I have a perfectly good reservation tomorrow at M. Wells, a more than good restaurant. An excellent restaurant. And yet.
I walked over the bridge to Brooklyn and started feeling up the turkeys at Key Food. The ones in front were frozen. “HEY!!” I started looking for people with a name tag. “These are frozen over here. That’s not right to sell people frozen turkeys the day before Thanksgiving. It is 3 o’clock. That is not going to defrost for dinner.”
I don’t need a name tag. It is obvious who I am.
They have excellent customer management at Key Food.
The guy didn’t even lift a lip at me. He was even friendly-ish.
“Unfrozen are right behind those.”
“Do you tell people that?”
I waited around a minute in case anybody needed unsolicited help and then decided I needed to buy one for myself. Just a little one; an 8 pounder. How could I not roast a turkey for Thanksgiving. And braise a few artichokes with leeks; maybe serve that with a little Camembert. Got to have a cheese course. And potatoes. I already have the cranberry sauce.
I walked my friend Mary home from school and talked her into taking the first half of the turkey tomorrow when it comes out of the oven. She told me there was no way she was agreeing to that. But Mary is tired, and I am way better at arguing than she is. She had ordered a chicken.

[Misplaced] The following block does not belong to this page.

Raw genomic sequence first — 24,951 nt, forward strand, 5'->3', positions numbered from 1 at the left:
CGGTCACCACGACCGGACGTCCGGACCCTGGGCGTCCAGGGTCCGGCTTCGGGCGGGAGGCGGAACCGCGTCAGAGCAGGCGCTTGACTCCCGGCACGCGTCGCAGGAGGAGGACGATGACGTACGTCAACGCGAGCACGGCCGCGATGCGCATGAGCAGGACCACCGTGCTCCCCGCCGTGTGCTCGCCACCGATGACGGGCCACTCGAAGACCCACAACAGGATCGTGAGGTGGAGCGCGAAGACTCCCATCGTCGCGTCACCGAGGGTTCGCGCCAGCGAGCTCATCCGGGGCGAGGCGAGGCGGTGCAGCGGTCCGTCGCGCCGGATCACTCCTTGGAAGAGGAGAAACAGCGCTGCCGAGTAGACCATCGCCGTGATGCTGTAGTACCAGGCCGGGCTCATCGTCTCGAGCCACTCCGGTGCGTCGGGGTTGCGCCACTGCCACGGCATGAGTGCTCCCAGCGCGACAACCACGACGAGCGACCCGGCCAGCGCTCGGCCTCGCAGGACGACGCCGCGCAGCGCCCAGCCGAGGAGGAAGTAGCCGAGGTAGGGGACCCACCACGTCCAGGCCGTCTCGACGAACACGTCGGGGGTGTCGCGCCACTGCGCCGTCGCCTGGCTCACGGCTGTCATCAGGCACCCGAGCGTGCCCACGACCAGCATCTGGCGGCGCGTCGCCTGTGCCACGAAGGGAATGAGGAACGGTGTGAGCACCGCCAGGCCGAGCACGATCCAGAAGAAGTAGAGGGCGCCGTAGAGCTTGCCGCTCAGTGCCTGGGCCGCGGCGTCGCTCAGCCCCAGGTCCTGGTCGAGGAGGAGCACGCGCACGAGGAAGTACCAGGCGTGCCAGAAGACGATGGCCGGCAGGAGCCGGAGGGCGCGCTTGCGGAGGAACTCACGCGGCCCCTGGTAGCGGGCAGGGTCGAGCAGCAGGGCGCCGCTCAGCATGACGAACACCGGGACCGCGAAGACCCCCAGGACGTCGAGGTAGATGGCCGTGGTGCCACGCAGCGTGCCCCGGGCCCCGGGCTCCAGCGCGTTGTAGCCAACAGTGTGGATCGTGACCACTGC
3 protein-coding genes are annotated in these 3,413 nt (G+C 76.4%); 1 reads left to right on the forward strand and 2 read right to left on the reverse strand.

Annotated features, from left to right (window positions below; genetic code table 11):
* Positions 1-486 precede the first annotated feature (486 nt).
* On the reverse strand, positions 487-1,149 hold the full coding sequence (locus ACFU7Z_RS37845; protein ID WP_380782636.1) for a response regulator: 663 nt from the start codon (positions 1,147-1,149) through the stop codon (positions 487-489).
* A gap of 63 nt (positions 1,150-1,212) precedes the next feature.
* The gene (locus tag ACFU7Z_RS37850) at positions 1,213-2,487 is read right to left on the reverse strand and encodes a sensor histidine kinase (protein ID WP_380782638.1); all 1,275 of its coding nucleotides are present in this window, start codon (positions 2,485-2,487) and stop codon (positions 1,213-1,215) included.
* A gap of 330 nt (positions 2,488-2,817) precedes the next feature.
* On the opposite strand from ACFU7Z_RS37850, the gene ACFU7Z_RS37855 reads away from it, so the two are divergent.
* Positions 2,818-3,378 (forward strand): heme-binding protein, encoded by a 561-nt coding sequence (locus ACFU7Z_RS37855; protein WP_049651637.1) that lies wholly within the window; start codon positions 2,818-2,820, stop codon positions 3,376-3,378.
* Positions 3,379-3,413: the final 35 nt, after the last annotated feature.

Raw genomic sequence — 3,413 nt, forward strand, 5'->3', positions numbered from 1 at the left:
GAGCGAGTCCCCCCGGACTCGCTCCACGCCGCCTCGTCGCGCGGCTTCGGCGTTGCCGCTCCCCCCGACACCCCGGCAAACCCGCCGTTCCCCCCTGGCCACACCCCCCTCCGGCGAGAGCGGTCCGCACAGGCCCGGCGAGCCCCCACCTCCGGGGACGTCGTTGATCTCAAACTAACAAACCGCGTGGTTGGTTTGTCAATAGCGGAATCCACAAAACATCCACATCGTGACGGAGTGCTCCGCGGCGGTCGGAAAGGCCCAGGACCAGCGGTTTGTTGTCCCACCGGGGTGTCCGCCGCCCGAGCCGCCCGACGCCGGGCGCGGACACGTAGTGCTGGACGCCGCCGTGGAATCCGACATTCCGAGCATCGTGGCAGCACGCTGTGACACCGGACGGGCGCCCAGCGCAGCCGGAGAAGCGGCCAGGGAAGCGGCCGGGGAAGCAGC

I said, “Listen, you take the turkey for the first act, whole for dinner. Give me the leftovers on my way home from the restaurant. It doesn’t make any sense that I wait to give you the second half, just because you want the second half. I am eating my turkey out of the fridge. You need yours for dinner.”
“I don’t need it. I have chicken.”
“Freezing a chicken is easy. Open the freezer and throw it in.”
“That is ridiculous.”
“No, it’s not. It is logical. It is just a matter of who gets which half.”
Mary has excellent friend management. She agreed with me.
We both went home happy. I get to cook a turkey and she doesn’t have to.
Hearts and hands have a life of their own.